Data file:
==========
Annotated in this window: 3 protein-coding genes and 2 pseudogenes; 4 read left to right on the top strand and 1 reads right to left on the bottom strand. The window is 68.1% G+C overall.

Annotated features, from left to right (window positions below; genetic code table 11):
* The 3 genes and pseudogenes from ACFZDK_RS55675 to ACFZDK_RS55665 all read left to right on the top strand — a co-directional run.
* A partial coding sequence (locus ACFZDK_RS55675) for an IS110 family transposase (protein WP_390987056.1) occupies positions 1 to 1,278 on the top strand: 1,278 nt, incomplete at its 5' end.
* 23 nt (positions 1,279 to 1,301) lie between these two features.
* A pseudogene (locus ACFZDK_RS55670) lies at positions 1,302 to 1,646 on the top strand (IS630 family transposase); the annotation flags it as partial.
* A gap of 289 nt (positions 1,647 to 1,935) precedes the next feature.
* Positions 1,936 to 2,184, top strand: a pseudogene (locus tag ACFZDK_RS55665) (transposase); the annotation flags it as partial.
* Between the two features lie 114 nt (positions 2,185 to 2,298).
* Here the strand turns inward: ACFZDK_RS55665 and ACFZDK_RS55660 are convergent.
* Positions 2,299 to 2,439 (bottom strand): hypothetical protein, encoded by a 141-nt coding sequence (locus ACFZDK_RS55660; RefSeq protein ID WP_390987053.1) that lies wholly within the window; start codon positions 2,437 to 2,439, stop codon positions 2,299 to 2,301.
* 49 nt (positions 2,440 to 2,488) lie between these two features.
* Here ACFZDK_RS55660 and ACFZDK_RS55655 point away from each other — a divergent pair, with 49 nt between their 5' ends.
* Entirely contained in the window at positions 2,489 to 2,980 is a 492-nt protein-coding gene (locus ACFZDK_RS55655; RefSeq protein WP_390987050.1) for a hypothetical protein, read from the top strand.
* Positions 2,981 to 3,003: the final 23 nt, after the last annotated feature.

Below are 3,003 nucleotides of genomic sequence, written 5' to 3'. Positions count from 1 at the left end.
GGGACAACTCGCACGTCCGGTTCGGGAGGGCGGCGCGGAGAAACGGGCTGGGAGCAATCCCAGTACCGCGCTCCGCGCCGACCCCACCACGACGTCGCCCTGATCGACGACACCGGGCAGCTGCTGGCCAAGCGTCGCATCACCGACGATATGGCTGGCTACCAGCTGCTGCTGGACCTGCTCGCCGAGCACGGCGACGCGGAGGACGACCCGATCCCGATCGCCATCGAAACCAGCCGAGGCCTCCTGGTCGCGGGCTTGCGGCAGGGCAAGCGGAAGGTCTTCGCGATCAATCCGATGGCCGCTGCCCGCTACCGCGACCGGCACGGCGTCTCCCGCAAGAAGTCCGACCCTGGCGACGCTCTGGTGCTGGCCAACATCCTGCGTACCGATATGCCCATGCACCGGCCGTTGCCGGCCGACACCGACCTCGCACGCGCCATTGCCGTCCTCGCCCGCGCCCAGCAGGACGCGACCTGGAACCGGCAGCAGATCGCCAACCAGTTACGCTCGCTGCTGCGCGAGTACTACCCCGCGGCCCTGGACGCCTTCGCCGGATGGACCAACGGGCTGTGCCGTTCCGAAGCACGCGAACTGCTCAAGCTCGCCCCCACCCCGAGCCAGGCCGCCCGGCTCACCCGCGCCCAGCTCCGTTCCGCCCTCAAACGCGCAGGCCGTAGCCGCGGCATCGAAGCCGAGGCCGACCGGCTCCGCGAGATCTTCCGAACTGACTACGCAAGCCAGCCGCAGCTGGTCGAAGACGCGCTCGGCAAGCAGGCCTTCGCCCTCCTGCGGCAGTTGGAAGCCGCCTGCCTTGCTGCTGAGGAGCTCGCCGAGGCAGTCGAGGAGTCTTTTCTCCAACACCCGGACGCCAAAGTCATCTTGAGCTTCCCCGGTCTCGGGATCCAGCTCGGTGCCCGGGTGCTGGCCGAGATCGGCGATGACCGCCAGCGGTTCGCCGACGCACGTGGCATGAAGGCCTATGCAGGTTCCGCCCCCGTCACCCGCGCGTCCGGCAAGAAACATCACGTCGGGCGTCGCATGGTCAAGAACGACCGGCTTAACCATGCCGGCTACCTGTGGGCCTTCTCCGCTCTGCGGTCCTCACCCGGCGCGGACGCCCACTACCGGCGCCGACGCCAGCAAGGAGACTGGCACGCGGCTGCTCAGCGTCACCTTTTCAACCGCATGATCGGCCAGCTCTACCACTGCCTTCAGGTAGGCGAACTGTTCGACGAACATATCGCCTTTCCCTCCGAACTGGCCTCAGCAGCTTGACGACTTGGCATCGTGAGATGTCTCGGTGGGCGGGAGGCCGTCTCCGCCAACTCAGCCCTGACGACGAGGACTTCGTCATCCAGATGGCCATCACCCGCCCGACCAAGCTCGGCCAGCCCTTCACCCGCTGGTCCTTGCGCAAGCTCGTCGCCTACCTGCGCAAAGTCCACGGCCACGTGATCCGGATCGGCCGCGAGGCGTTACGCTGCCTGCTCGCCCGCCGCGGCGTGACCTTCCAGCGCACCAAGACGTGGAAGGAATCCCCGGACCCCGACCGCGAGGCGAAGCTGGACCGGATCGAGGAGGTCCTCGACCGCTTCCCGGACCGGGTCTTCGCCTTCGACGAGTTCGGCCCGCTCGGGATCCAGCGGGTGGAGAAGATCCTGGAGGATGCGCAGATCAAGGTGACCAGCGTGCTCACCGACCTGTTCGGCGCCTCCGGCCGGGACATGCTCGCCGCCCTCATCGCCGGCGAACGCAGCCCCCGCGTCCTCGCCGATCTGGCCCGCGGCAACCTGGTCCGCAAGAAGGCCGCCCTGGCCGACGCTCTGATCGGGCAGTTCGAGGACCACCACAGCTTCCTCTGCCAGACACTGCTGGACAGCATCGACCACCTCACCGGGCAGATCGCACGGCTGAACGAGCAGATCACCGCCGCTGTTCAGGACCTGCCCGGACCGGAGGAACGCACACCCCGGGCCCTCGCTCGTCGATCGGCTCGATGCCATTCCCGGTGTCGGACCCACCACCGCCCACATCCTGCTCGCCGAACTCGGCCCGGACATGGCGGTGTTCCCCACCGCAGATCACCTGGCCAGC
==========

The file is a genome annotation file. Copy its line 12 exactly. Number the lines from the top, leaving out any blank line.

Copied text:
* 49 nt (positions 2,440 to 2,488) lie between these two features.